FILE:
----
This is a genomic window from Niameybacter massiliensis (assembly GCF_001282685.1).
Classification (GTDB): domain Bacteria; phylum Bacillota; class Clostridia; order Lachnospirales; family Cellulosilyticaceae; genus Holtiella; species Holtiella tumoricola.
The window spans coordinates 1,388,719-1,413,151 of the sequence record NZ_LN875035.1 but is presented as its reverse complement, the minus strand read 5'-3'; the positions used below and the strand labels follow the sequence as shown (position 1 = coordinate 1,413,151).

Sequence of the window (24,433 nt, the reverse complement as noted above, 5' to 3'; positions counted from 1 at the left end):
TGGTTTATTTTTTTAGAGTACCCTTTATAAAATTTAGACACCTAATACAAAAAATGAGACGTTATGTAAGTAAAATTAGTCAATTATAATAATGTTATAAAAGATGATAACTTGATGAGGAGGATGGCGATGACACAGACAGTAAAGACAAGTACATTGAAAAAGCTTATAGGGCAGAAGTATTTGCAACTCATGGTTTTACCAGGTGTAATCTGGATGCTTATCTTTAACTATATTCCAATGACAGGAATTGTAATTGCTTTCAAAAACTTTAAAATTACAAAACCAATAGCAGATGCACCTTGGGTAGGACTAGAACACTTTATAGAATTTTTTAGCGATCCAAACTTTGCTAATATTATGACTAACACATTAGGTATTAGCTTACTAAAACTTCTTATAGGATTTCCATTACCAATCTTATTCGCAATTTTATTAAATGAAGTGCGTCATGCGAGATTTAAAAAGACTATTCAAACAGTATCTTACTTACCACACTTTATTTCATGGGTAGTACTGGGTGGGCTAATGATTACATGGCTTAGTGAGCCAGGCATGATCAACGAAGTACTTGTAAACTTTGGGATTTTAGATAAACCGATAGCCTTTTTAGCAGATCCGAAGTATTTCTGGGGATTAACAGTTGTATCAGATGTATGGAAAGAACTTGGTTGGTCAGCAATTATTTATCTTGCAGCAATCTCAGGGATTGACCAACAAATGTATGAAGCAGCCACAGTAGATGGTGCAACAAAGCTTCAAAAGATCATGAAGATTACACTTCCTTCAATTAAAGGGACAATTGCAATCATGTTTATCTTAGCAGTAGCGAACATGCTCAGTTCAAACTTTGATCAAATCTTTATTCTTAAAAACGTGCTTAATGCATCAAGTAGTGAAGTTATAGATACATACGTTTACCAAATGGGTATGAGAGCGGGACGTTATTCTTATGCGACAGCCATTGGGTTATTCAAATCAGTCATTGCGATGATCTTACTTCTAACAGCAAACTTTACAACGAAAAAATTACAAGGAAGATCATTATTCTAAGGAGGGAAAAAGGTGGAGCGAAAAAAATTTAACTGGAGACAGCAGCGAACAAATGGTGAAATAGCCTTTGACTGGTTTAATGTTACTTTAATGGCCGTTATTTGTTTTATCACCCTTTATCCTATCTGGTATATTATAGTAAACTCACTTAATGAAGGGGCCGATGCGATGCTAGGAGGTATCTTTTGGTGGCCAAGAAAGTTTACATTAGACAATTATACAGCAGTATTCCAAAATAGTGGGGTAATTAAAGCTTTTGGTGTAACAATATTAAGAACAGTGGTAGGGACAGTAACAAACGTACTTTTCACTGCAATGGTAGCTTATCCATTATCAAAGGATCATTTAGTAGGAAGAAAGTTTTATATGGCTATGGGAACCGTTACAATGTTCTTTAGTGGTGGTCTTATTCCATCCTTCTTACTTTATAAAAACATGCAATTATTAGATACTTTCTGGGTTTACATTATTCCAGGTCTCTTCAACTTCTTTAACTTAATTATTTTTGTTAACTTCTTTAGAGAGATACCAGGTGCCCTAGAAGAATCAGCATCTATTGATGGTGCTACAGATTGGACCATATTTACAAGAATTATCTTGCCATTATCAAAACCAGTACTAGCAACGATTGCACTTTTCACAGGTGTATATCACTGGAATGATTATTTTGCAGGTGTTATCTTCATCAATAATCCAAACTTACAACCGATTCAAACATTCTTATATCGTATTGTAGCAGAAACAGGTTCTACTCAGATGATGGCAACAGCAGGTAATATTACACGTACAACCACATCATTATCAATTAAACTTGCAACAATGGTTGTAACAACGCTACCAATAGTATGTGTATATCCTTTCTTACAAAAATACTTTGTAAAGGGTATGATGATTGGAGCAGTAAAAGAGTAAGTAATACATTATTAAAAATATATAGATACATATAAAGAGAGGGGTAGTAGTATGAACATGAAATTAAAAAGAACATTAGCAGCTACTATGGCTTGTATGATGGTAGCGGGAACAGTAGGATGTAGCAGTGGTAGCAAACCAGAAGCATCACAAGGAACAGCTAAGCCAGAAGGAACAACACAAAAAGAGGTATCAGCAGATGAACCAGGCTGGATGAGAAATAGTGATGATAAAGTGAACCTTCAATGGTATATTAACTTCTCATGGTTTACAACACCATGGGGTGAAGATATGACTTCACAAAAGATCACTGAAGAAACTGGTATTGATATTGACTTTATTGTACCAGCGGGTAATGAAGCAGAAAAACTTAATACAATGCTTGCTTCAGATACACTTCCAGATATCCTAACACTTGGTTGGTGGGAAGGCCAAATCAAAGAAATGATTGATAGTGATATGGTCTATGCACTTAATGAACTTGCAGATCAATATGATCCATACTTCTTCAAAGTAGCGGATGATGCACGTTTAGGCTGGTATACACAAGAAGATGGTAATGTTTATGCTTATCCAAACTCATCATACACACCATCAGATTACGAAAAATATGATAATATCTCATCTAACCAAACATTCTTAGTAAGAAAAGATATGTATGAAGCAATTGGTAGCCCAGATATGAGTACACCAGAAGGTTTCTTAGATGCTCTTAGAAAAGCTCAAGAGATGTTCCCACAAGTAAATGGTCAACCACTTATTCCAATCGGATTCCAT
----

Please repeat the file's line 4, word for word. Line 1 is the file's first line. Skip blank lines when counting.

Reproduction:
Sequence of the window (24,433 nt, the reverse complement as noted above, 5' to 3'; positions counted from 1 at the left end):